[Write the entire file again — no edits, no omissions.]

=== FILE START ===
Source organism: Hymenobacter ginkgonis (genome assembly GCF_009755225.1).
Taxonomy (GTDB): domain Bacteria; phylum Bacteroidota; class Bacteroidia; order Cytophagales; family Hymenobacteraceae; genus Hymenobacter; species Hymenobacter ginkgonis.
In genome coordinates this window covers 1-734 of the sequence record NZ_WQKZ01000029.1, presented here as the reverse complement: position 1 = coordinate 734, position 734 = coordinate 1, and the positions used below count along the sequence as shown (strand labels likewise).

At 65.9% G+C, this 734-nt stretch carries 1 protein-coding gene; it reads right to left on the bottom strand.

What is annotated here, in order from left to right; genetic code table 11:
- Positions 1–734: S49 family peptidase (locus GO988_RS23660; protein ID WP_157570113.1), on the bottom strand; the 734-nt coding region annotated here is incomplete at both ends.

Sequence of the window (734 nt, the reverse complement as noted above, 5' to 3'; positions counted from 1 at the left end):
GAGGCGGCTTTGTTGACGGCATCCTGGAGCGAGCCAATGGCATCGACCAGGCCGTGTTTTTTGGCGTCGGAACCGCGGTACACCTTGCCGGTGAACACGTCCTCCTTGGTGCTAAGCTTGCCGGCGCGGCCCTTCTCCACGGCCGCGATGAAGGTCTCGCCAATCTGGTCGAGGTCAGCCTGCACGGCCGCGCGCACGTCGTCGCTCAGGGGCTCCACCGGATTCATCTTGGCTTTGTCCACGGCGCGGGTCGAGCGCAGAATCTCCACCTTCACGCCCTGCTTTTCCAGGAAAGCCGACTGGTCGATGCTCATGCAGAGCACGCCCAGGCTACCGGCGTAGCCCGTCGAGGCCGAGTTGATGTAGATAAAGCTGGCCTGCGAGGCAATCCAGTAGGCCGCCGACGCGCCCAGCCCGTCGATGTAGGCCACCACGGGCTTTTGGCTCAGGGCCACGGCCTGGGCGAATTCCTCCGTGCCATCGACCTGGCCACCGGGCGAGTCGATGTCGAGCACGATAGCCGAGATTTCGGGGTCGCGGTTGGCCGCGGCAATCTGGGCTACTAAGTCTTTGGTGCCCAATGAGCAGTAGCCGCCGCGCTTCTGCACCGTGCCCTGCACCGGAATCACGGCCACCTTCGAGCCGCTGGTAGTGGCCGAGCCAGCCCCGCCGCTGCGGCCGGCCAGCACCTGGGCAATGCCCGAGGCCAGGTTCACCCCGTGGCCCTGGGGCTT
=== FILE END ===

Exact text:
Source organism: Hymenobacter ginkgonis (genome assembly GCF_009755225.1).
Taxonomy (GTDB): domain Bacteria; phylum Bacteroidota; class Bacteroidia; order Cytophagales; family Hymenobacteraceae; genus Hymenobacter; species Hymenobacter ginkgonis.
In genome coordinates this window covers 1-734 of the sequence record NZ_WQKZ01000029.1, presented here as the reverse complement: position 1 = coordinate 734, position 734 = coordinate 1, and the positions used below count along the sequence as shown (strand labels likewise).

At 65.9% G+C, this 734-nt stretch carries 1 protein-coding gene; it reads right to left on the bottom strand.

What is annotated here, in order from left to right; genetic code table 11:
- Positions 1–734: S49 family peptidase (locus GO988_RS23660; protein ID WP_157570113.1), on the bottom strand; the 734-nt coding region annotated here is incomplete at both ends.

Sequence of the window (734 nt, the reverse complement as noted above, 5' to 3'; positions counted from 1 at the left end):
GAGGCGGCTTTGTTGACGGCATCCTGGAGCGAGCCAATGGCATCGACCAGGCCGTGTTTTTTGGCGTCGGAACCGCGGTACACCTTGCCGGTGAACACGTCCTCCTTGGTGCTAAGCTTGCCGGCGCGGCCCTTCTCCACGGCCGCGATGAAGGTCTCGCCAATCTGGTCGAGGTCAGCCTGCACGGCCGCGCGCACGTCGTCGCTCAGGGGCTCCACCGGATTCATCTTGGCTTTGTCCACGGCGCGGGTCGAGCGCAGAATCTCCACCTTCACGCCCTGCTTTTCCAGGAAAGCCGACTGGTCGATGCTCATGCAGAGCACGCCCAGGCTACCGGCGTAGCCCGTCGAGGCCGAGTTGATGTAGATAAAGCTGGCCTGCGAGGCAATCCAGTAGGCCGCCGACGCGCCCAGCCCGTCGATGTAGGCCACCACGGGCTTTTGGCTCAGGGCCACGGCCTGGGCGAATTCCTCCGTGCCATCGACCTGGCCACCGGGCGAGTCGATGTCGAGCACGATAGCCGAGATTTCGGGGTCGCGGTTGGCCGCGGCAATCTGGGCTACTAAGTCTTTGGTGCCCAATGAGCAGTAGCCGCCGCGCTTCTGCACCGTGCCCTGCACCGGAATCACGGCCACCTTCGAGCCGCTGGTAGTGGCCGAGCCAGCCCCGCCGCTGCGGCCGGCCAGCACCTGGGCAATGCCCGAGGCCAGGTTCACCCCGTGGCCCTGGGGCTT